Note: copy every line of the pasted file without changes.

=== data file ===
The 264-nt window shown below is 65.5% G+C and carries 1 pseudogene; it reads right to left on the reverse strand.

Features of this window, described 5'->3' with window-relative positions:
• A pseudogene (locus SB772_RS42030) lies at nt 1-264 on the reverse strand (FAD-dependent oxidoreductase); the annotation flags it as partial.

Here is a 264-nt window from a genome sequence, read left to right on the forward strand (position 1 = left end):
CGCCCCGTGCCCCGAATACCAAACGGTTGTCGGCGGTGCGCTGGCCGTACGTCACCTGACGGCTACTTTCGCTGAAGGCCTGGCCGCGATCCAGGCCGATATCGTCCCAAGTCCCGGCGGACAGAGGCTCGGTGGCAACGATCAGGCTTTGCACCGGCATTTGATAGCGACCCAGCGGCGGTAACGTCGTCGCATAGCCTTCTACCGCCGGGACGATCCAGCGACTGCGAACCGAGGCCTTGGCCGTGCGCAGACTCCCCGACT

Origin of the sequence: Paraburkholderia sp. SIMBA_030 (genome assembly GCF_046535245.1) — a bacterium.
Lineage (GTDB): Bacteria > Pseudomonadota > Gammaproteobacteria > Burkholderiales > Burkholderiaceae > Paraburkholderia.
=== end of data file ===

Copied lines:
The 264-nt window shown below is 65.5% G+C and carries 1 pseudogene; it reads right to left on the reverse strand.

Features of this window, described 5'->3' with window-relative positions:
• A pseudogene (locus SB772_RS42030) lies at nt 1-264 on the reverse strand (FAD-dependent oxidoreductase); the annotation flags it as partial.

Here is a 264-nt window from a genome sequence, read left to right on the forward strand (position 1 = left end):
CGCCCCGTGCCCCGAATACCAAACGGTTGTCGGCGGTGCGCTGGCCGTACGTCACCTGACGGCTACTTTCGCTGAAGGCCTGGCCGCGATCCAGGCCGATATCGTCCCAAGTCCCGGCGGACAGAGGCTCGGTGGCAACGATCAGGCTTTGCACCGGCATTTGATAGCGACCCAGCGGCGGTAACGTCGTCGCATAGCCTTCTACCGCCGGGACGATCCAGCGACTGCGAACCGAGGCCTTGGCCGTGCGCAGACTCCCCGACT

Origin of the sequence: Paraburkholderia sp. SIMBA_030 (genome assembly GCF_046535245.1) — a bacterium.
Lineage (GTDB): Bacteria > Pseudomonadota > Gammaproteobacteria > Burkholderiales > Burkholderiaceae > Paraburkholderia.